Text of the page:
Sunday, January 27, 2013

Too Many Tea Leaves To Take In

China’s decision to recall Yang Houlan as ambassador to Nepal before he completed his customary three-year term has set off zealous speculation at a variety of levels.
Yang is the third successive ambassador Beijing has called back early after Nepal’s headlong march toward a nebulous newness in 2006. Significantly, this has been a period in which Beijing has exercised uncharacteristic assertiveness in Nepali affairs. Maila Baje thinks a summing up is warranted to better grasp what might be happening.
In mid-2007, Zheng Xianglin became the first foreign ambassador who did not present his credentials to the king (who was, in the politically correct terminology of the times “in suspension”). When Prime Minister Girija Prasad Koirala, who served as acting head of state, received Zheng’s letters, the gesture was perceived as Beijing’s firm acknowledgement of the new realities on the ground here.
Zheng’s candid assertions, particularly concerning Nepal’s inability to contain the 2008 Tibetan protests, exemplified a transformation away from Beijing tradition of quiet diplomacy. When China recalled Zheng later in the year, it was surmised that his bosses were doubly displeased by his inability to anticipate the scale of the pre-Olympic protests and then effectively address them.
Zheng’s successor, Qiu Guohong, hit the headlines for having begun political consultations even before he had formally taken up his position. The Indians, it seemed, had finally met their match.
Over time, Qiu’s pronouncements on Nepal’s independence and sovereignty were becoming reminiscent of the pre-Cultural Revolution Mao Zedong era. While Qiu’s tenure saw a flurry of official Chinese visits, political and military, there was also a conspicuous spurt in assertions of Beijing’s soft power.
The Chinese Embassy, as the prevailing narrative held, shrewdly facilitated the seven-point pact between the CPN-UML and UCPN-Maoist and a new government under Jhal Nath Khanal, as President Ram Baran Yadav was on an official visit to India holding consultations on how to proceed with the protracted deadlock stemming from Madhav Kumar Nepal’s resignation.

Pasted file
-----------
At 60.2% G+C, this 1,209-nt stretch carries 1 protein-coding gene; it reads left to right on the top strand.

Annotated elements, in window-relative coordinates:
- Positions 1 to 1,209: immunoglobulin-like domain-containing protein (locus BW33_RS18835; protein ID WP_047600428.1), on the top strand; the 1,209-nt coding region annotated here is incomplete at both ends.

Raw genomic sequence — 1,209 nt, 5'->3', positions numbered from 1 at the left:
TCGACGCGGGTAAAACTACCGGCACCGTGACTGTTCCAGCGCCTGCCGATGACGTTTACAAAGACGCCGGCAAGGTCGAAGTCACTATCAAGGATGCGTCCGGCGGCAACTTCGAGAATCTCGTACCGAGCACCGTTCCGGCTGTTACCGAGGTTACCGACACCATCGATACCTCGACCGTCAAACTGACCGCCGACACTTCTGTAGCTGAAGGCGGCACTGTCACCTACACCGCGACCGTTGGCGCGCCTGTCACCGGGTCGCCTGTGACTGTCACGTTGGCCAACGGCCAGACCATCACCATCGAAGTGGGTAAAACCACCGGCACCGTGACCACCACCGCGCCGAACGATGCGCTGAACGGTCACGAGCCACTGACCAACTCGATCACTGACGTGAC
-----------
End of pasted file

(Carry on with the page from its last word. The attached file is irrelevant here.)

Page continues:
Qiu’s tenure had its share of downs. Prime Minister Pushpa Kamal Dahal’s government collapsed after an abortive attempt to sack the army chief. Moreover, the Maoists’ fall came after the leaking of a draft Chinese treaty that, among other things, envisaged a tightening of Nepal’s commitment to a One China policy.
The Krishna Bahadur Mahara cash-for-votes telephone controversy was not one of Qiu’s proud moments, either. In the end, according to news reports at the time, Qiu had lost out to the military attaché at the embassy. The military man, said to rank higher than Qiu on the ladder that really mattered back home, considered Qiu too lackluster in his approach to the Tibetans.
When Yang Houlan replaced Qiu in 2011, he was welcomed as the consummate diplomat, whose solid academic and professional backgrounds indicated that Nepal had risen up several notches in China’s foreign policy priorities.
Yang immediately embarked on an intense public diplomacy campaign, which his superiors readily appeared to endorse. Almost every meeting Yang held with almost anyone in Nepal was played up on the Chinese Foreign Ministry website. One some days, there were multiple pictures and captions ostensibly underlining the growing breadth of the bilateral relationship.